The mic sucked, as Marc notes. So did Obama's presentation. He gave a pedestrian speech that he appeared to have barely read. The speech itself was poorly constructed, with a surprisingly interesting Lincoln quote tacked on too late to rescue it. Afterwards, the hacks were grilling his frontman on how these proposals dealt with the AMT, how they fit in with his methods for financing his healthcare plans, and so on. The fact-sheets we were promised didn't materialize. I haven't gone through the details. I like the idea of ridding the tax code of so much corporate welfare - one of the worst of so many bad things the Bush GOP has given us is an immensely more complex tax code, rigged by special interests to scam the rest of us. But the message was a mess; and much of it seemed to defend new tax breaks and credits, even as he was proposing simplification. I was bored. If I'm bored, and I'm paid not to be, what will be the response of the people Obama is trying to reach?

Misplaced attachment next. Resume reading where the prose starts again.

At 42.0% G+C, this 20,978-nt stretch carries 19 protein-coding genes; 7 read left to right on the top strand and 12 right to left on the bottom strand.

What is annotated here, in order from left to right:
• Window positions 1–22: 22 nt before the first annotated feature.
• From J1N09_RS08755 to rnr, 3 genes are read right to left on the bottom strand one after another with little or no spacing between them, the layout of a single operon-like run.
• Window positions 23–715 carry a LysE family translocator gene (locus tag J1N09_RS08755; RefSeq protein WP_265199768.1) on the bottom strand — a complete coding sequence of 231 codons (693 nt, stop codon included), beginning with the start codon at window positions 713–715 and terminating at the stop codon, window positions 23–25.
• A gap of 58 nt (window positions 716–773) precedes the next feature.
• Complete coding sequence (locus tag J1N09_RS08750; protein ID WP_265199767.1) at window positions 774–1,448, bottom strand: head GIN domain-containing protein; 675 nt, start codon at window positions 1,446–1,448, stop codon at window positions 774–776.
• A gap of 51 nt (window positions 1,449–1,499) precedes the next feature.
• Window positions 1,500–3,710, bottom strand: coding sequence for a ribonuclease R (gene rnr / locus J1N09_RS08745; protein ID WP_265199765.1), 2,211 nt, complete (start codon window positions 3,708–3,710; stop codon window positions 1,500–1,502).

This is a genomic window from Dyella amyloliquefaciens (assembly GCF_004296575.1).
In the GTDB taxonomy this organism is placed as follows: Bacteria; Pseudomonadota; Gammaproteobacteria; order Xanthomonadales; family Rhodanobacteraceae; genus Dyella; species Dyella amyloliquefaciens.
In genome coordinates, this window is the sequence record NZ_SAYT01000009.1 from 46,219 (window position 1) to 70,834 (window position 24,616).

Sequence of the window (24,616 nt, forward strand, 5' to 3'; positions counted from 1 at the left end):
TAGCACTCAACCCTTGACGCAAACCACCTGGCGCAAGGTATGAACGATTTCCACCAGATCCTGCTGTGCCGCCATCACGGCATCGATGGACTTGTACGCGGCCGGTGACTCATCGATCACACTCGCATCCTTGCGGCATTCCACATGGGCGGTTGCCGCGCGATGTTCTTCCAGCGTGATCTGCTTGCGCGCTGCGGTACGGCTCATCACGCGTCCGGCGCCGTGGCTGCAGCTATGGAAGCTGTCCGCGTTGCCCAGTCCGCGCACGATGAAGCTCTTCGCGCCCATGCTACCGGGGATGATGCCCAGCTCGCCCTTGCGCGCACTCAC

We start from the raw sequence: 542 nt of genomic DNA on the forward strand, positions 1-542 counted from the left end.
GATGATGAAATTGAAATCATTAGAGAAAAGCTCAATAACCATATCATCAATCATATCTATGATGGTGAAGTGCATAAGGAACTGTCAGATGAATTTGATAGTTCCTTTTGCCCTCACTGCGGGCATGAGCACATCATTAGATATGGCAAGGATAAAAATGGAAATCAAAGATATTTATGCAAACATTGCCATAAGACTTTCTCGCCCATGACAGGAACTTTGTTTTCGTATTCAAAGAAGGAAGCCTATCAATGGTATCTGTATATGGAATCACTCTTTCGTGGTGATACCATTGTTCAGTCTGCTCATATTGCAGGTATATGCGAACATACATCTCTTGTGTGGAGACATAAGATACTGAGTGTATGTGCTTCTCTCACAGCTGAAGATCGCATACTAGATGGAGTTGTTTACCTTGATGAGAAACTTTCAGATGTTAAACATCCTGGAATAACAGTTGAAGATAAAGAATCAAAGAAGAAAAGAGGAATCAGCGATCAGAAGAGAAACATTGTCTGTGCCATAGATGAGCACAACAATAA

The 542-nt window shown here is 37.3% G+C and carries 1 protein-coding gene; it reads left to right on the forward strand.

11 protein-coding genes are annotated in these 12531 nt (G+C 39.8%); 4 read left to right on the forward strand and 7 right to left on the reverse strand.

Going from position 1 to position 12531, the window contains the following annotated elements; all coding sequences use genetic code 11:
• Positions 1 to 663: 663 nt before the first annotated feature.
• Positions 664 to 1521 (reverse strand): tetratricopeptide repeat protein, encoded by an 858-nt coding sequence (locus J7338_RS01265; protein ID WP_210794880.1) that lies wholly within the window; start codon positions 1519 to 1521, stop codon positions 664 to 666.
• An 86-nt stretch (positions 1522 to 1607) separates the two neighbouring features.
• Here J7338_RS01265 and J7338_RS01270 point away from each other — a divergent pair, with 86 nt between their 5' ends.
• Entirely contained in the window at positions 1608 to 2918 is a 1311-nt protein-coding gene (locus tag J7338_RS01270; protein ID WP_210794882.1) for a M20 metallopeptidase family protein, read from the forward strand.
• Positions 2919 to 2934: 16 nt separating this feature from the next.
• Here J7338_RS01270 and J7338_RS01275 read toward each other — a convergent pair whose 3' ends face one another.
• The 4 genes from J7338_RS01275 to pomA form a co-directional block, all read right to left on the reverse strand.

Leaving, however, I was struck by a simple fact. If Obama gets no further than his current rut (I suspect he'll surpass it later in the fall), he will nonetheless have achieved something remarkable. Here is a credible, serious African-American candidate for president boring an audience on tax reform. The days of Jesse Jackson and Al Sharpton dominating African-American politics and visibility are gone. This is the game Obama has already changed. It is immensely good news for the future of race - and of African-Americans - in America. Boredom can be a good thing. And it was.

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